2. As described above, the Biblical world is complex and spans a
great deal of history. The ancient world is simply too extensive and too diverse for
us to expect a few passing comments on "background" to give us a meaningful awareness of
the cultures that the Biblical writers inhabited.
3. A study of the context of the Bible is an encouragement
to faith. Many modern Christians shun the study of the ancient world for fear that
scholars will make them aware of troubling facts that will serve only to undermine their
faith in the Bible. In reality, a careful study of the world of the Bible enhances our
confidence in its historical accuracy and in the distinctiveness as the Word of God. Set
against the astonishing variety of cultures that made up the Biblical world, the unity of
the message of the Bible is remarkable. The writers of Scripture spoke in diverse times
and places, but they were inspired by one changeless Spirit. And, of course, the only way
to answer those who claim that historical facts undermine Biblical credibility is to take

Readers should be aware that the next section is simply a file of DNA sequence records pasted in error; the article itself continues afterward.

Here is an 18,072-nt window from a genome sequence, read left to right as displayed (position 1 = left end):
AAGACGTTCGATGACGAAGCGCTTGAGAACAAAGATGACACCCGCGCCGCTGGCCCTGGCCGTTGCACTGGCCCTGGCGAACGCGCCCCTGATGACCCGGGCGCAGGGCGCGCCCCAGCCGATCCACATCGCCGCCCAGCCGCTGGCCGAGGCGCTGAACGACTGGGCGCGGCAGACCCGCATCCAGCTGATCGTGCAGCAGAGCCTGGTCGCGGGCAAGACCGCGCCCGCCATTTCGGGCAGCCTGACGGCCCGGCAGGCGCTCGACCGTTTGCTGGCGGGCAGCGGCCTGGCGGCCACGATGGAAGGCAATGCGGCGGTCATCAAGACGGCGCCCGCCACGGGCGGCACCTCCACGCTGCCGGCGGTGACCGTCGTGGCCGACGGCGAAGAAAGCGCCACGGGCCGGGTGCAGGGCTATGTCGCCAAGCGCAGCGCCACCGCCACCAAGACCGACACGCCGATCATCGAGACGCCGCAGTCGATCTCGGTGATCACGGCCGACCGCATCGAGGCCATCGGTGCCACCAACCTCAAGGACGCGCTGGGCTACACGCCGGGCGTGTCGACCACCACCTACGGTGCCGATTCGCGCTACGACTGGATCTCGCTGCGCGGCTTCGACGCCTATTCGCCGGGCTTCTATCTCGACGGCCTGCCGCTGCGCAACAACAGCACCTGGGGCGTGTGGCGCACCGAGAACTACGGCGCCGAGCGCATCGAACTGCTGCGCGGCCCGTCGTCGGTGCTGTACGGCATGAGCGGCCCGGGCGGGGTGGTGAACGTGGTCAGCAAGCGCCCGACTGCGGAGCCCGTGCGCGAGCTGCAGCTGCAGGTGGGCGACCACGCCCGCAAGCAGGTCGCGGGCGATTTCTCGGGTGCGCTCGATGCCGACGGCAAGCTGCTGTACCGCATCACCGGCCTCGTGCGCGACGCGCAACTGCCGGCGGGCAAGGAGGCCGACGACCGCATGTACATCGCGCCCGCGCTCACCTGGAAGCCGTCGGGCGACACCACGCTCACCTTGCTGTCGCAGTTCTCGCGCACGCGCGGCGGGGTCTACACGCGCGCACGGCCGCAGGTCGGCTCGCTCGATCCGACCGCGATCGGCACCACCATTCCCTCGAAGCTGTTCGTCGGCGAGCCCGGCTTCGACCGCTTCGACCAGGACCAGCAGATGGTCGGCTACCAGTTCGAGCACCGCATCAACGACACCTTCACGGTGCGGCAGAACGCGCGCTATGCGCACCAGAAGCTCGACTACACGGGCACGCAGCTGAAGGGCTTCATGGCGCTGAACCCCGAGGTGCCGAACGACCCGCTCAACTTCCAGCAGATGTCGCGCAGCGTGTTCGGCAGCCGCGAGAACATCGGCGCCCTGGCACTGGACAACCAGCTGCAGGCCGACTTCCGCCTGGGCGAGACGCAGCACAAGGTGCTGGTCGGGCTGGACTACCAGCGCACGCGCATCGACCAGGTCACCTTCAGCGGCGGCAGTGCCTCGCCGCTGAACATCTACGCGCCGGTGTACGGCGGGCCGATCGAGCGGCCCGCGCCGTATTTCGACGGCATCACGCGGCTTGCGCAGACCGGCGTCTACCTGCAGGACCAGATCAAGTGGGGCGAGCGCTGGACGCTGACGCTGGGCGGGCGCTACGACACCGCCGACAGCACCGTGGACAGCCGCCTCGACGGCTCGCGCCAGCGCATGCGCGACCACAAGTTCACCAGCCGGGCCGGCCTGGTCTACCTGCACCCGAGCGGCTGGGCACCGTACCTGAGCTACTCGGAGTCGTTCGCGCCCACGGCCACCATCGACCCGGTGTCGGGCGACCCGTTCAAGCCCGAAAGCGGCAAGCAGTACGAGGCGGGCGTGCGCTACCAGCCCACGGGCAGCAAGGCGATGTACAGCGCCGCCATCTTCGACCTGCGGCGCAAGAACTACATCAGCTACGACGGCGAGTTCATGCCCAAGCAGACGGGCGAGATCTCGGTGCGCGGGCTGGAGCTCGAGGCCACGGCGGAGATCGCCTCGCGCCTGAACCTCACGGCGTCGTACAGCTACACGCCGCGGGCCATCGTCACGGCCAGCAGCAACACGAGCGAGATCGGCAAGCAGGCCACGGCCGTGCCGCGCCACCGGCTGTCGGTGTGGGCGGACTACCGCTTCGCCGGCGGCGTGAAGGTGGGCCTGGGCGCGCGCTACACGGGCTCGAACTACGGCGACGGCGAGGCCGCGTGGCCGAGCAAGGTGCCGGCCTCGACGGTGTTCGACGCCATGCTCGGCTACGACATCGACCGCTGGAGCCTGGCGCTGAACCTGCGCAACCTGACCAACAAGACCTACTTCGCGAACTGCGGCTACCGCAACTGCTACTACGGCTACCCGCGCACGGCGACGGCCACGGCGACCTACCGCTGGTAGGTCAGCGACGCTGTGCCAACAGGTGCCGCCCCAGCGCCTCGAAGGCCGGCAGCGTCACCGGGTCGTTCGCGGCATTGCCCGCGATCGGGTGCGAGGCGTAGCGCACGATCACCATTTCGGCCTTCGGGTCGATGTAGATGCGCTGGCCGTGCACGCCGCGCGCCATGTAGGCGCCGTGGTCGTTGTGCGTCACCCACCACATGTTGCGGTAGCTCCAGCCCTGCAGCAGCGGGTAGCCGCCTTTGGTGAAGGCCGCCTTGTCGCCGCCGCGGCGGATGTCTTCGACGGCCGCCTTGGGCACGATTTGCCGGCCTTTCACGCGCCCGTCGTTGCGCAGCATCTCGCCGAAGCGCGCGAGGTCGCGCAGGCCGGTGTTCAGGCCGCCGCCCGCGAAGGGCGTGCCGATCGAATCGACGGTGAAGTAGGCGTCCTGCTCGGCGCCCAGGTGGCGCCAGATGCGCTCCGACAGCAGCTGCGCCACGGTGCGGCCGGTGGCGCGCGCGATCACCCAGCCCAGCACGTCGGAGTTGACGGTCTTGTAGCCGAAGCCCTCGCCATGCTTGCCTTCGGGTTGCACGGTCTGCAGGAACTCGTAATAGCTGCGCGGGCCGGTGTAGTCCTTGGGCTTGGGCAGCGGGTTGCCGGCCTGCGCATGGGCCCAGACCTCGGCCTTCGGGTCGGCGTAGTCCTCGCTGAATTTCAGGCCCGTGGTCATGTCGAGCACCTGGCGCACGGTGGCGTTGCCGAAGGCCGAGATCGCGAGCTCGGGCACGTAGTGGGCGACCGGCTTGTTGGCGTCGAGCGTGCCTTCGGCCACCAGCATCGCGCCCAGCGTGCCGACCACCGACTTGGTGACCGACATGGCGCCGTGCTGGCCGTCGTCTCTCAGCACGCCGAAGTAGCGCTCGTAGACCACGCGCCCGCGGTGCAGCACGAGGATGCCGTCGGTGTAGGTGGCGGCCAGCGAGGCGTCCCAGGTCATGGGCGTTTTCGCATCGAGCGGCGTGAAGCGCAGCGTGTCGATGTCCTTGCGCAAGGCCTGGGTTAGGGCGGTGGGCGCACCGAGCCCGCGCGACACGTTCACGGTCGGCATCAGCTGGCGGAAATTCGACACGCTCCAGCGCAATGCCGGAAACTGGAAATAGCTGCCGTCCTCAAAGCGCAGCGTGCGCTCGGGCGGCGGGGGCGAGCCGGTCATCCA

a firsthand look at those very facts.
4. Awareness of the context of the Bible is an antidote to
the dangerous dismissal of history that we see too often in both the church and the
academy. In our day the postmodern outlook all but reject history and context. Under
the influence of this movement readers simply refuse to hear the writers of Scripture on
their own terms and instead assert that it is up to each reader to make whatever he or
she will of the ancient texts. Many reject outright the suggestion that we are obligated
to attempt to understand the objective of a passage’s original writer. The author’s
intended meaning is thus rendered irrelevant to the modern reader, who feels free to
interpret a text in any manner whatsoever. Such an approach makes a mockery of Biblical
authority. Further, many well-intentioned Christian readers, although not fully committed
to a postmodern way of thinking, tend to interpret the Bible strictly in terms of their